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Fence Staining Services

As Shakespeare famously said, "a stained fence sure helps fend off Texas humidity, yes siree Bob." Staining your fence extends its life, possibly by many, many years.

Stained fence before and after

Most fences you'll see around Waco have pressure-treated pine or cedar pickets. Either of these woods can be stained: staining offers extra protection and makes your fence and gate look much nicer. It's a rare case of beauty AND brawn. So, should you stain your fence? This page helpfully goes over the pros and cons.

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What is fence-staining?

Fence stain is a special kind of paint applied or sprayed on the wooden parts of your fence. Staining your fence mainly does two things: first, its sealant properties help repel moisture. That's important: moisture is what leads wood to rot. Second, good quality stains also protect your fence from the long-term damages of UV-rays.

Here are two photos found on Google Images. The fence on the left is not stained, and the fence on the right is stained. The difference is striking: Stained fence vs not stained

Call or text (254) 405-1390 with any question

Three fence-staining options

You can apply three types of stains to wooden fences. Note that we only use high-quality oil-based stains, not the cheaper water-based variety.

Stained cedar picket fence

And unlike regular paint, the stain on your fence won't chip over time. It's fully absorbed by the wood when it's applied, and will only fade to a lighter shade.

Call or text (254) 405-1390 with any question

To stain or not to stain

I'm sure Einstein had a beat-up, unstained fence, but he made up for it by inventing cool stuff. You probably won't have time to reshape modern physics, but you could be known as "that neighbor with the beautiful fence." That's something.

Yes, staining your fence adds a one-time upfront cost to installing a new fence. But this cost pays for itself (many times over) in two ways: first, you'll need to repair or replace your fence less often. Second, your fence will look nicer, for longer.

Stained horizontal fence detail

If you go with pine pickets, know that they often turn greenish over time. Cedar pickets age better, but in a beauty pageant, they'd get an unimpressed "meh" from the judges. But throw-in a nice, rich stain and BAM! You got yourself a stunner. Remember: one of the first thing people see when they walk by is your fence.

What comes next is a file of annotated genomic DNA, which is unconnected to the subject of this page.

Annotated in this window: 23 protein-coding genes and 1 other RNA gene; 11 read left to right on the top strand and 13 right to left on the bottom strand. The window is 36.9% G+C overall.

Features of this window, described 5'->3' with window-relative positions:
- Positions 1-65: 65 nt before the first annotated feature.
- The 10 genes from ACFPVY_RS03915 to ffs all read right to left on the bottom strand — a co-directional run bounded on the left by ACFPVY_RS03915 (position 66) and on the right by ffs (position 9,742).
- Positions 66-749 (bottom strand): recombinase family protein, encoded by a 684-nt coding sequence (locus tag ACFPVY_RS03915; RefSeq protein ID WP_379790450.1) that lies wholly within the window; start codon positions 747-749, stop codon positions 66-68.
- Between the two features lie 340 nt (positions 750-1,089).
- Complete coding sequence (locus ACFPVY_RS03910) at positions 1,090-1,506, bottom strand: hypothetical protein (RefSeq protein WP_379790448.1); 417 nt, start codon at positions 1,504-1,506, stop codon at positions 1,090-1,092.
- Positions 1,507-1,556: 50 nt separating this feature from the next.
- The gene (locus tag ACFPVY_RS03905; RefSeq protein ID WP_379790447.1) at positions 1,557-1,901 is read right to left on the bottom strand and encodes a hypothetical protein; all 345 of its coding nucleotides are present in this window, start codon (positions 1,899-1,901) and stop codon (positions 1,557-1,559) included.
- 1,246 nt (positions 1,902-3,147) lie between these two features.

Guess who's house will shine on the market? Yours, because you chose a quality fence and stain by Action Fence. You're the best. In the not too distant future, potential home buyers will drive through your street with a disapproving frown. Then, following a tire screech, they'll prance towards your house with gasps of approval: "Look at this fence, Rob. Just look at it. This is the house of my dreams - oh, let's buy it. But first, let me take a selfie." Good luck on the sale: ask for a bundle.

Call or text (254) 405-1390 with any question

Before and after staining a treated pine fence

Here's a before-and-after of a pine fence we stained in summer 2022. Notice that the discoloration from the water sprinkler is gone. Although Waco has some of the softest water in the state (41 PPM), Texas is notorious for having hard water. That high mineral content takes its toll on organic matter like wood fences. We power-washed the fence and applied a dark walnut, oil-based stain. Look at this change! Before-and-after staining a treated pine fence

Natural-tone or transparent stains

If you want the added protection of staining your fence but you prefer the appearance of natural wood, here's an example of a cedar fence with a "Natural Cedar Tone" stain by Ready Seal. You can hardly tell that the fence is stained: Natural-tone stained cedar fence

When should you NOT stain your fence?

The main reason for not staining your fence is to keep costs lower in the short term.

Keep in mind that you can still stain your fence later on. Especially if your fence isn't stained, watch out for mold or mildew. That problem can spread quickly, and it's much cheaper to replace one or two posts/pickets if you catch it early.

Bottom line: wooden fences become more porous over time, which leads to rot and splitting. But staining (and re-staining) your fence will prolong its lifespan.

Call or text (254) 405-1390 with any question